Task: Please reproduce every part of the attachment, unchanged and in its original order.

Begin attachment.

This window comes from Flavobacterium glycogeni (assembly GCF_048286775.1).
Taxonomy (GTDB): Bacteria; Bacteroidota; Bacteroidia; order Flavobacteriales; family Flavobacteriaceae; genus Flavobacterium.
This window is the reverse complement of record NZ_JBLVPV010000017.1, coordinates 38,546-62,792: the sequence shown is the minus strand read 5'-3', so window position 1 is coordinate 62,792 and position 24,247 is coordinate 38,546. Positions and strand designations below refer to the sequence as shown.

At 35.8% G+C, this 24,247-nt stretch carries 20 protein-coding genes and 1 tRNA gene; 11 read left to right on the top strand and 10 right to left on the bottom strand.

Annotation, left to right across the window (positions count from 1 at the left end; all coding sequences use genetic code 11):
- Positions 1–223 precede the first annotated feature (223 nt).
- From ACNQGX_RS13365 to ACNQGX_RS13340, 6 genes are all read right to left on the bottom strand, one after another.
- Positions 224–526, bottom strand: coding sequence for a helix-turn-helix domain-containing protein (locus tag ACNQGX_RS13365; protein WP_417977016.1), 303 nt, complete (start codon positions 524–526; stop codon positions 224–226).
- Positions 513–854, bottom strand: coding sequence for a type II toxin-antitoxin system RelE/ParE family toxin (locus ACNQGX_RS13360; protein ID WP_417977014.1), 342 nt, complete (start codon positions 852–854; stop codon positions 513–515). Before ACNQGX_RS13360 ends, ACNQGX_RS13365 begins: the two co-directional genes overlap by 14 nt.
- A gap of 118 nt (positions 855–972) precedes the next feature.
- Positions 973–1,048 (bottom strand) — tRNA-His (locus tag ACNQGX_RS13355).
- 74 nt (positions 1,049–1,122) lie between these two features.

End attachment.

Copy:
This window comes from Flavobacterium glycogeni (assembly GCF_048286775.1).
Taxonomy (GTDB): Bacteria; Bacteroidota; Bacteroidia; order Flavobacteriales; family Flavobacteriaceae; genus Flavobacterium.
This window is the reverse complement of record NZ_JBLVPV010000017.1, coordinates 38,546-62,792: the sequence shown is the minus strand read 5'-3', so window position 1 is coordinate 62,792 and position 24,247 is coordinate 38,546. Positions and strand designations below refer to the sequence as shown.

At 35.8% G+C, this 24,247-nt stretch carries 20 protein-coding genes and 1 tRNA gene; 11 read left to right on the top strand and 10 right to left on the bottom strand.

Annotation, left to right across the window (positions count from 1 at the left end; all coding sequences use genetic code 11):
- Positions 1–223 precede the first annotated feature (223 nt).
- From ACNQGX_RS13365 to ACNQGX_RS13340, 6 genes are all read right to left on the bottom strand, one after another.
- Positions 224–526, bottom strand: coding sequence for a helix-turn-helix domain-containing protein (locus tag ACNQGX_RS13365; protein WP_417977016.1), 303 nt, complete (start codon positions 524–526; stop codon positions 224–226).
- Positions 513–854, bottom strand: coding sequence for a type II toxin-antitoxin system RelE/ParE family toxin (locus ACNQGX_RS13360; protein ID WP_417977014.1), 342 nt, complete (start codon positions 852–854; stop codon positions 513–515). Before ACNQGX_RS13360 ends, ACNQGX_RS13365 begins: the two co-directional genes overlap by 14 nt.
- A gap of 118 nt (positions 855–972) precedes the next feature.
- Positions 973–1,048 (bottom strand) — tRNA-His (locus tag ACNQGX_RS13355).
- 74 nt (positions 1,049–1,122) lie between these two features.